The Binge Viewer is the new couch potato.
Forget the image of the sloth getting fatter on the sofa, the BV is an altogether more glamorous concept. A highly motivated, high energy, enthusiastic viewer, who doesn’t just love and watch TV but needs to share his/her views with others who have enjoyed the same experience. Where the couch potato was a loner, the BV is out to show just how much they are capable of consuming without tiring, and to out-rival all viewer competitors in that consumption. The BV is a greedy creature, but can chew TV up and spit it out at an alarming rate.
Binge viewing is the new black, and the two words that anyone who’s anyone in the TV industry is using now. Although, according to reports, 90% of people still watch TV in real time, increasing numbers of us are taking advantage of entire series being made available in one great feast, and gorging ourselves over hours, days, and even weeks.
The box set has been around for a long time. It was the thing people bought before Catch Up and On Demand, when they wanted a permanent memento of shows that had already been aired. Some bought box sets because they had missed key episodes and wanted to experience the narrative from start to finish.
But the trouble with box sets is that they are what they say on the tin: boxes. Having only just recently dispensed with my video library (what were those bricks all about, eh?) and replaced them with DVDs in boxes, I now find myself consigning them to the scrapheap too, in favour of storing everything online and running it, through a feed on my laptop, to my 50 inch TV screen. The pain in the neck is having to keep getting up if I wish to pause viewing, as my sofa is on the other side of the room from the equipment, but I’m sure there’s a geek working on that even as I write (the magic tool might even already be out there).
Box sets were undoubtedly the first generation of binge products; but now, a new generation of bingers is on the block, and Netflix is leading the way.
Netflix was the word on everyone’s lips at both this year’s Edinburgh Television Festival and the Cambridge Convention. Kevin Spacey, whose House of Cards was an original series made for Netflix, delivered the MacTaggart lecture at the former, while Netflix’s Chief Content Officer, Ted Sarandos, spoke at the latter. Sarandos said that he hopes spending on original programming to rise to 20% in the coming years (it is currently under ten).
I was one of many (Sarandos will not reveal numbers of viewers) who watched Kevin Spacey in Netflix’s first original series House of Cards. Based on Andrew Davies’s original UK 1990 series (based on the Michael Dobbs novel), starring Ian Richardson as ruthless politician Francis Urquhart (changed to Underwood for the US version), it is a feast of massive proportion. I watched the first eight episodes on my laptop from my bed one Saturday and the remainder via the feed to the TV the day after.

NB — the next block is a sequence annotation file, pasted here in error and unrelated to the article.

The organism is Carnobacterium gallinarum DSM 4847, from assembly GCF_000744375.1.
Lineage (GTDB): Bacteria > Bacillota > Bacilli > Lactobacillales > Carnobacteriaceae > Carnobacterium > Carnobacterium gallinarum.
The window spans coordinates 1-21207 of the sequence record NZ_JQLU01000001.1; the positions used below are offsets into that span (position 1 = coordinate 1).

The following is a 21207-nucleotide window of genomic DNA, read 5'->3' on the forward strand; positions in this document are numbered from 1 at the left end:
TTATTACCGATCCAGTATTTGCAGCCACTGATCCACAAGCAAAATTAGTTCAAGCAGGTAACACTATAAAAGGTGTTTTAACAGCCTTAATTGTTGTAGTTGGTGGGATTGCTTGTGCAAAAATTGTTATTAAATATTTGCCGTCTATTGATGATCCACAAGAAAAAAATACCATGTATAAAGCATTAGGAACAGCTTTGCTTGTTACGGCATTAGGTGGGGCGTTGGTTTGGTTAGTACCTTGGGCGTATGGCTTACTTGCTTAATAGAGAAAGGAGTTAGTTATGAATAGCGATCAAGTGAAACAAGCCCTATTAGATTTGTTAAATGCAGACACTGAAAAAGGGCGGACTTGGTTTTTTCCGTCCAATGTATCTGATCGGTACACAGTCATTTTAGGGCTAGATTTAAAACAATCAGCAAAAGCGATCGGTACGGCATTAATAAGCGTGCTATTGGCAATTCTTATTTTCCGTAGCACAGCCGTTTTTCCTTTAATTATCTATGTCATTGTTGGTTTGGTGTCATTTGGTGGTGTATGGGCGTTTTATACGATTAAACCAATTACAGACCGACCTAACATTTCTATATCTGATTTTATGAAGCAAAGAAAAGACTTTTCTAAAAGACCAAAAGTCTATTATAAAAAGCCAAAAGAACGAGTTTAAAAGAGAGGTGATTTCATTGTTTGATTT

Binge viewing is a bizarre experience. I didn’t want to talk to anyone, go anywhere, or do anything else. I couldn’t even be bothered to cook. The production consumed me, not only for its extraordinary quality and Spacey’s breathtakingly brilliant performance (the man can do no wrong in my book), but because I lived within my own little bubble throughout, feeling protected from the the horrid things going on in the real world.
It could be said that the box set can deliver the same, but there is something very different about opening a box, putting on a DVD, and the experience of watching online, which has a greater fluidity. I have just finished watching another Netflix original series, Orange is the New Black, set in a women’s prison, and no sooner does one episode finish than a caption comes up saying “Your next episode will start in 10 seconds.” And so you’re hooked. What the heck, you think, now that it’s started, I might as well watch another one. Finally, I got to sleep at 5am, having found it impossible to tear myself away.
It is the sharing experience, however, that makes binge viewing online different from the old box set viewing. I can count on one hand the people I know who bought box sets, but the former has caught something unique: it is obviously not the shared experience as TV in real time, but it is shared in the medium that brings the message: the internet, the web we feel that links us all together, and it is this that creates the sensation of being part of a global viewing audience. Traditional viewers continue to talk about big shows such as The X Factor the morning after the night before; but the discussions about House of Cards are ongoing.
Someone once said at a television festival that we watch television as we die – alone. That, however, is what I love about binge viewing. I love to binge alone and I have a huge appetite. But then I like to meet other people to talk about what I had and how much I enjoyed it. Then, I’m onto the next feast to start the process all over again.
Kevin Spacey said at Edinburgh that we are entering a golden age of television, and he credited the viewers as the people who now hold the real power. We do. Increasingly, we can have what we want, when we want it. And not having to move from the sofa to open a box makes it all the more pleasurable.